France’s Naval Group has announced the commencement of sea trials of the first Barracuda-class nuclear attack submarine, the Suffren. The Barracuda-class is of course, the reference design for the Attack-class conventionally-powered submarines Australia will be building for its SEA 1000 Future submarine project.

In a statement, Naval Group says the trials will enable the French Defence Procurement Agency (DGA) and the French Navy to test the performances of the submarine at sea before her delivery later this year. A total of six Barracuda-class vessels will be added to the French Navy’s fleet by 2030.

“The first sea trial of the Suffren is a source of great pride for Naval Group employees and their partners. I am extremely grateful for the efforts of our teams. They made it possible to start these trials while respecting strict compliance with the health and safety measures to protect the crew which is partly constituted of Naval Group members,” declared Pierre Eric Pommellet, Naval Group’s Chairman and CEO.

“Together, we are conducting the sea trials that will lead to the delivery of the Suffren and committed to the production of the other five submarines of the series, which is a major priority for the company”.

This series of sea trials follows the divergence, otherwise known as the firing up, of the nuclear reactor which took place in December last year and the dock tests carried out since the launch of the submarine on July 12, 2019.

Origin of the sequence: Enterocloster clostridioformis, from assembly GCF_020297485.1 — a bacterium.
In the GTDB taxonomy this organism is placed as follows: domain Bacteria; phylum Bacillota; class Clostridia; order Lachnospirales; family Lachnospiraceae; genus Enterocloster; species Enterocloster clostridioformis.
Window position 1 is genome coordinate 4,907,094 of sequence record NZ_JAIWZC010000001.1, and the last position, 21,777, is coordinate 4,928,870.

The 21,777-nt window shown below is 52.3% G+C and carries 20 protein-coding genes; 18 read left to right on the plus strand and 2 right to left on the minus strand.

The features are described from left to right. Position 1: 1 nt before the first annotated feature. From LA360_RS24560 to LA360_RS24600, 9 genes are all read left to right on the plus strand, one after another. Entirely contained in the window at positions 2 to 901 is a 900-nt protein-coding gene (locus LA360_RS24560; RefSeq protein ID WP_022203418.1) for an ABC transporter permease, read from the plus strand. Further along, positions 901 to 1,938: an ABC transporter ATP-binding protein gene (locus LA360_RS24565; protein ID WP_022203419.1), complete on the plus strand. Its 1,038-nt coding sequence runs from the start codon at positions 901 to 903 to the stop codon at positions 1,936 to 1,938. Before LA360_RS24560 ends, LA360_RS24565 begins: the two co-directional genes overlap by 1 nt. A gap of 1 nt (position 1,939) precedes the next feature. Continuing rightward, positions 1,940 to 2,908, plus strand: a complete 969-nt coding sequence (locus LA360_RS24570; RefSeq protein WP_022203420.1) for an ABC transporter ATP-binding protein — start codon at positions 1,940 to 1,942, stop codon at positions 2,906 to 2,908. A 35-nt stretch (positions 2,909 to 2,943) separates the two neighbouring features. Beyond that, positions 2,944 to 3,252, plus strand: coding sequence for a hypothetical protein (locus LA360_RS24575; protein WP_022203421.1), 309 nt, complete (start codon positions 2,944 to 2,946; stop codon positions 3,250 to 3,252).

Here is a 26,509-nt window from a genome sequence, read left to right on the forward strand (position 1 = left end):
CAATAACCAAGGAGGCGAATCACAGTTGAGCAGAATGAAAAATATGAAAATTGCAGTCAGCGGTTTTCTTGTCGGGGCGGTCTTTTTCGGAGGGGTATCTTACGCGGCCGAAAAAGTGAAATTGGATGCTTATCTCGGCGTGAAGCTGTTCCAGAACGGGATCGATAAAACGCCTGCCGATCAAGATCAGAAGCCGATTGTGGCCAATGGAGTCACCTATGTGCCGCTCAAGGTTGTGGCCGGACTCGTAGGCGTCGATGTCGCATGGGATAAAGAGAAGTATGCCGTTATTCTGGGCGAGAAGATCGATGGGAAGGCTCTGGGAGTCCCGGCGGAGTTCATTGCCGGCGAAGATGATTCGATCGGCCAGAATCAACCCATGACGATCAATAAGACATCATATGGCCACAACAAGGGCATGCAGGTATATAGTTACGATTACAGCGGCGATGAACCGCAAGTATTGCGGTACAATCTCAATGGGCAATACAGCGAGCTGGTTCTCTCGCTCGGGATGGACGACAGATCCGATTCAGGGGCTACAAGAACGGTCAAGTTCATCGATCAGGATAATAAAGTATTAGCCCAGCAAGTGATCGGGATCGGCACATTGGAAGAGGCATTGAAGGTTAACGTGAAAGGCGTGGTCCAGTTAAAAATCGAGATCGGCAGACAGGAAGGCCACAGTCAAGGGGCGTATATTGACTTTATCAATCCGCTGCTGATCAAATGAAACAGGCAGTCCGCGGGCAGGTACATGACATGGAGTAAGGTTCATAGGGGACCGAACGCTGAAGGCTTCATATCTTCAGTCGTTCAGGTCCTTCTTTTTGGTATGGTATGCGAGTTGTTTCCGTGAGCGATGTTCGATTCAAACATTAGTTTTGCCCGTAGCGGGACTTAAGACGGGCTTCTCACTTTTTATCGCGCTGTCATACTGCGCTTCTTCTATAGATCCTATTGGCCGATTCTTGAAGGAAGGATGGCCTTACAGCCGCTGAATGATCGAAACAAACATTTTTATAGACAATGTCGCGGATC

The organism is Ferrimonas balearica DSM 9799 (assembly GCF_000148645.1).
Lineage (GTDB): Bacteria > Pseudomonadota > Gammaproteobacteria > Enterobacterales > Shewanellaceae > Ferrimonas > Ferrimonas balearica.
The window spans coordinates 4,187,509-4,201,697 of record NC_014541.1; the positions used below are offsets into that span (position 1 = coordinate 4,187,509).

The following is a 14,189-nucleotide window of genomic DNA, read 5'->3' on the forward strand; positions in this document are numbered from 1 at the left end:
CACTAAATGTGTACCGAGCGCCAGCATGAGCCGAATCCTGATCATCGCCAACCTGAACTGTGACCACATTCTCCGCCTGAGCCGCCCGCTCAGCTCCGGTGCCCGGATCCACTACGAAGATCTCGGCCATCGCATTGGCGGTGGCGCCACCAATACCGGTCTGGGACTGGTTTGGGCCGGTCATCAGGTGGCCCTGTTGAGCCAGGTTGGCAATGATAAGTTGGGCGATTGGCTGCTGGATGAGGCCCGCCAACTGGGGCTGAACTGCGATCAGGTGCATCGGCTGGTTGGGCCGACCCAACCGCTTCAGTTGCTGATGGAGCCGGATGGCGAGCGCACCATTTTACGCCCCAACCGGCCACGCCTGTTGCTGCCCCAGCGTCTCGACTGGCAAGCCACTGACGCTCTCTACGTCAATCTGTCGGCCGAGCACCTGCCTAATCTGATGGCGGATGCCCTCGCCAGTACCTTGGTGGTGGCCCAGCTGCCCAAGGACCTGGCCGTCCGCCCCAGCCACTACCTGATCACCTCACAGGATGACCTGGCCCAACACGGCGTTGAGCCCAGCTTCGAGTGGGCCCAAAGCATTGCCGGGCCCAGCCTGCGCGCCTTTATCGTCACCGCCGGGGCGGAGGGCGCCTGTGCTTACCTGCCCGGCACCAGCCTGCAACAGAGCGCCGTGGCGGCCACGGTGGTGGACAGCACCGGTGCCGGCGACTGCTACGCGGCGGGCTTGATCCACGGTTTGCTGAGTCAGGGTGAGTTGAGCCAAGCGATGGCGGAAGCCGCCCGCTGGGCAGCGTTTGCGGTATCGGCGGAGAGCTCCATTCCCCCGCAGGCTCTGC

The trials are conducted by joint teams from Naval Group, TechnicAtome and French authorities and aimed to ensure, among other things, water-tightness in underwater environment and manoeuvrability; performance of the on board combat system and tactical weapons and the full performance of its operational capacities.

The Suffren is the first of class submarine, and intended to replace the generation of Ruby-type SSNs. The new submarines will bring with them a deep strike capability for the French Navy with MBDA’s naval cruise missiles (NCM) and also allows the discreet deployment of Special Forces underwater with its “divers hatch” for personnel.


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